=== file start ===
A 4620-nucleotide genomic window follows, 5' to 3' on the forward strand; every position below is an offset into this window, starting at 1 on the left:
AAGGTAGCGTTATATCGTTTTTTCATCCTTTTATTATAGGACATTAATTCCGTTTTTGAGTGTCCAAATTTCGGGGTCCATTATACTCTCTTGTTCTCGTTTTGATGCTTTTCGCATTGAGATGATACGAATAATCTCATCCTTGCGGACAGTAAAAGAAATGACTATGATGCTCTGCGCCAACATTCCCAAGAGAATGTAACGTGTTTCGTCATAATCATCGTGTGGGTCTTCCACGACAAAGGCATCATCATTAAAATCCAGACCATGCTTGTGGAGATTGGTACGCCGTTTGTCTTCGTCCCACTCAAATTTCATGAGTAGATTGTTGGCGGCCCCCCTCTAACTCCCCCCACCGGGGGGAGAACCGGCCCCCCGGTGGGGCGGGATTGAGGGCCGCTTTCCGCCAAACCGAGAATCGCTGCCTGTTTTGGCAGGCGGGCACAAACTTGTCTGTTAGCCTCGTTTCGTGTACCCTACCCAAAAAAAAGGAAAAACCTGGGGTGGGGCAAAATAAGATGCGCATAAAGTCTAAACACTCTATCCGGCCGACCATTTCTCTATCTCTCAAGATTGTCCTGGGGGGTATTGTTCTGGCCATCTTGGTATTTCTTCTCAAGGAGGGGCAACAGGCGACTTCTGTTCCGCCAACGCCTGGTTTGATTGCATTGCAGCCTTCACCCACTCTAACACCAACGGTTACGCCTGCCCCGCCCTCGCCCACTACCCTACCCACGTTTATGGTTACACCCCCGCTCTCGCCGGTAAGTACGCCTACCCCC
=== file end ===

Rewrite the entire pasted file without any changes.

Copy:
A 4620-nucleotide genomic window follows, 5' to 3' on the forward strand; every position below is an offset into this window, starting at 1 on the left:
AAGGTAGCGTTATATCGTTTTTTCATCCTTTTATTATAGGACATTAATTCCGTTTTTGAGTGTCCAAATTTCGGGGTCCATTATACTCTCTTGTTCTCGTTTTGATGCTTTTCGCATTGAGATGATACGAATAATCTCATCCTTGCGGACAGTAAAAGAAATGACTATGATGCTCTGCGCCAACATTCCCAAGAGAATGTAACGTGTTTCGTCATAATCATCGTGTGGGTCTTCCACGACAAAGGCATCATCATTAAAATCCAGACCATGCTTGTGGAGATTGGTACGCCGTTTGTCTTCGTCCCACTCAAATTTCATGAGTAGATTGTTGGCGGCCCCCCTCTAACTCCCCCCACCGGGGGGAGAACCGGCCCCCCGGTGGGGCGGGATTGAGGGCCGCTTTCCGCCAAACCGAGAATCGCTGCCTGTTTTGGCAGGCGGGCACAAACTTGTCTGTTAGCCTCGTTTCGTGTACCCTACCCAAAAAAAAGGAAAAACCTGGGGTGGGGCAAAATAAGATGCGCATAAAGTCTAAACACTCTATCCGGCCGACCATTTCTCTATCTCTCAAGATTGTCCTGGGGGGTATTGTTCTGGCCATCTTGGTATTTCTTCTCAAGGAGGGGCAACAGGCGACTTCTGTTCCGCCAACGCCTGGTTTGATTGCATTGCAGCCTTCACCCACTCTAACACCAACGGTTACGCCTGCCCCGCCCTCGCCCACTACCCTACCCACGTTTATGGTTACACCCCCGCTCTCGCCGGTAAGTACGCCTACCCCC